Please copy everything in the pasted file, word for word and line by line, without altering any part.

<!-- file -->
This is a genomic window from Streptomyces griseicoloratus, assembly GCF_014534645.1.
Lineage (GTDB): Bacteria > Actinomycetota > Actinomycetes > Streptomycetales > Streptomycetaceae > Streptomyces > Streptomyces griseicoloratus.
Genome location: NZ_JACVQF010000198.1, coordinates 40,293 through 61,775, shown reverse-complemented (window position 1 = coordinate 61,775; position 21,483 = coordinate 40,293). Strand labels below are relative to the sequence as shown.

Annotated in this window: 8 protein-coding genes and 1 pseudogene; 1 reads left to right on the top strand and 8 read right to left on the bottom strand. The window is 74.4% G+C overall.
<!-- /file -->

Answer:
This is a genomic window from Streptomyces griseicoloratus, assembly GCF_014534645.1.
Lineage (GTDB): Bacteria > Actinomycetota > Actinomycetes > Streptomycetales > Streptomycetaceae > Streptomyces > Streptomyces griseicoloratus.
Genome location: NZ_JACVQF010000198.1, coordinates 40,293 through 61,775, shown reverse-complemented (window position 1 = coordinate 61,775; position 21,483 = coordinate 40,293). Strand labels below are relative to the sequence as shown.

Annotated in this window: 8 protein-coding genes and 1 pseudogene; 1 reads left to right on the top strand and 8 read right to left on the bottom strand. The window is 74.4% G+C overall.